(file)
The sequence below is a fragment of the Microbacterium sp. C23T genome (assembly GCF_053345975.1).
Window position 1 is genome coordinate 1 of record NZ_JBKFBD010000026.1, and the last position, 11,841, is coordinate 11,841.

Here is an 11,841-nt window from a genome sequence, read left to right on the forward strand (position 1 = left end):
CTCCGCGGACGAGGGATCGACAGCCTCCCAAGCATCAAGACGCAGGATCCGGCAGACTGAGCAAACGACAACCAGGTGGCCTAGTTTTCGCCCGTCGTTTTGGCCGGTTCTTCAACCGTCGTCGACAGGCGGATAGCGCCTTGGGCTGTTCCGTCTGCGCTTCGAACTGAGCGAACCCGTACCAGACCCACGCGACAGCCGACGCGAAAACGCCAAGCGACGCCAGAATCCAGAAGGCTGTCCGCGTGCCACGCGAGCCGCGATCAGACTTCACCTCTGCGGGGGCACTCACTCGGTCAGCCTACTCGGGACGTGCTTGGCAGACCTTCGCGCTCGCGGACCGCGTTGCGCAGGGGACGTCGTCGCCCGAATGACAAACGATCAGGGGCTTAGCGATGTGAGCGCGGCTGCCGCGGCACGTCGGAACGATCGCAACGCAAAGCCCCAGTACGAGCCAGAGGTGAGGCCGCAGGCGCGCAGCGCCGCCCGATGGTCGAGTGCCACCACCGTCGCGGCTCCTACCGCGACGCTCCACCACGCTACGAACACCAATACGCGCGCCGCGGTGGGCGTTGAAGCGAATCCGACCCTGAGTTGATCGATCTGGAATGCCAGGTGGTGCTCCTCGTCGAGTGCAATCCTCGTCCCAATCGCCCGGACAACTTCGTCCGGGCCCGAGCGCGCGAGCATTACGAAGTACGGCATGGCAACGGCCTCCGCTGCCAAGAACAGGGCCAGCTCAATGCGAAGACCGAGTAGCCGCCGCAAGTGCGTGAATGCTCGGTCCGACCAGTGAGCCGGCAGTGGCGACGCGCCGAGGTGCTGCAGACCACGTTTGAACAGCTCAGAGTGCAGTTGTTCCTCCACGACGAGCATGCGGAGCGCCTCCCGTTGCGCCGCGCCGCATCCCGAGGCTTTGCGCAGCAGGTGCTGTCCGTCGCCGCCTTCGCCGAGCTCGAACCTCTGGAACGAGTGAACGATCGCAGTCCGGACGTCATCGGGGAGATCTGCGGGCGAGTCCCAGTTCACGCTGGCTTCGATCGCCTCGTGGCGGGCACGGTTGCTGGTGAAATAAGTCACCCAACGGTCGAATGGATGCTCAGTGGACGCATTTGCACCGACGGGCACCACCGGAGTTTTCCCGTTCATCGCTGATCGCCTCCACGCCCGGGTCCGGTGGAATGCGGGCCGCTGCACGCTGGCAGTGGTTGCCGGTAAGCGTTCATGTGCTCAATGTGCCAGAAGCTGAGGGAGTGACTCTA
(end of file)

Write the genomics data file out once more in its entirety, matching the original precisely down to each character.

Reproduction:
The sequence below is a fragment of the Microbacterium sp. C23T genome (assembly GCF_053345975.1).
Window position 1 is genome coordinate 1 of record NZ_JBKFBD010000026.1, and the last position, 11,841, is coordinate 11,841.

Here is an 11,841-nt window from a genome sequence, read left to right on the forward strand (position 1 = left end):
CTCCGCGGACGAGGGATCGACAGCCTCCCAAGCATCAAGACGCAGGATCCGGCAGACTGAGCAAACGACAACCAGGTGGCCTAGTTTTCGCCCGTCGTTTTGGCCGGTTCTTCAACCGTCGTCGACAGGCGGATAGCGCCTTGGGCTGTTCCGTCTGCGCTTCGAACTGAGCGAACCCGTACCAGACCCACGCGACAGCCGACGCGAAAACGCCAAGCGACGCCAGAATCCAGAAGGCTGTCCGCGTGCCACGCGAGCCGCGATCAGACTTCACCTCTGCGGGGGCACTCACTCGGTCAGCCTACTCGGGACGTGCTTGGCAGACCTTCGCGCTCGCGGACCGCGTTGCGCAGGGGACGTCGTCGCCCGAATGACAAACGATCAGGGGCTTAGCGATGTGAGCGCGGCTGCCGCGGCACGTCGGAACGATCGCAACGCAAAGCCCCAGTACGAGCCAGAGGTGAGGCCGCAGGCGCGCAGCGCCGCCCGATGGTCGAGTGCCACCACCGTCGCGGCTCCTACCGCGACGCTCCACCACGCTACGAACACCAATACGCGCGCCGCGGTGGGCGTTGAAGCGAATCCGACCCTGAGTTGATCGATCTGGAATGCCAGGTGGTGCTCCTCGTCGAGTGCAATCCTCGTCCCAATCGCCCGGACAACTTCGTCCGGGCCCGAGCGCGCGAGCATTACGAAGTACGGCATGGCAACGGCCTCCGCTGCCAAGAACAGGGCCAGCTCAATGCGAAGACCGAGTAGCCGCCGCAAGTGCGTGAATGCTCGGTCCGACCAGTGAGCCGGCAGTGGCGACGCGCCGAGGTGCTGCAGACCACGTTTGAACAGCTCAGAGTGCAGTTGTTCCTCCACGACGAGCATGCGGAGCGCCTCCCGTTGCGCCGCGCCGCATCCCGAGGCTTTGCGCAGCAGGTGCTGTCCGTCGCCGCCTTCGCCGAGCTCGAACCTCTGGAACGAGTGAACGATCGCAGTCCGGACGTCATCGGGGAGATCTGCGGGCGAGTCCCAGTTCACGCTGGCTTCGATCGCCTCGTGGCGGGCACGGTTGCTGGTGAAATAAGTCACCCAACGGTCGAATGGATGCTCAGTGGACGCATTTGCACCGACGGGCACCACCGGAGTTTTCCCGTTCATCGCTGATCGCCTCCACGCCCGGGTCCGGTGGAATGCGGGCCGCTGCACGCTGGCAGTGGTTGCCGGTAAGCGTTCATGTGCTCAATGTGCCAGAAGCTGAGGGAGTGACTCTA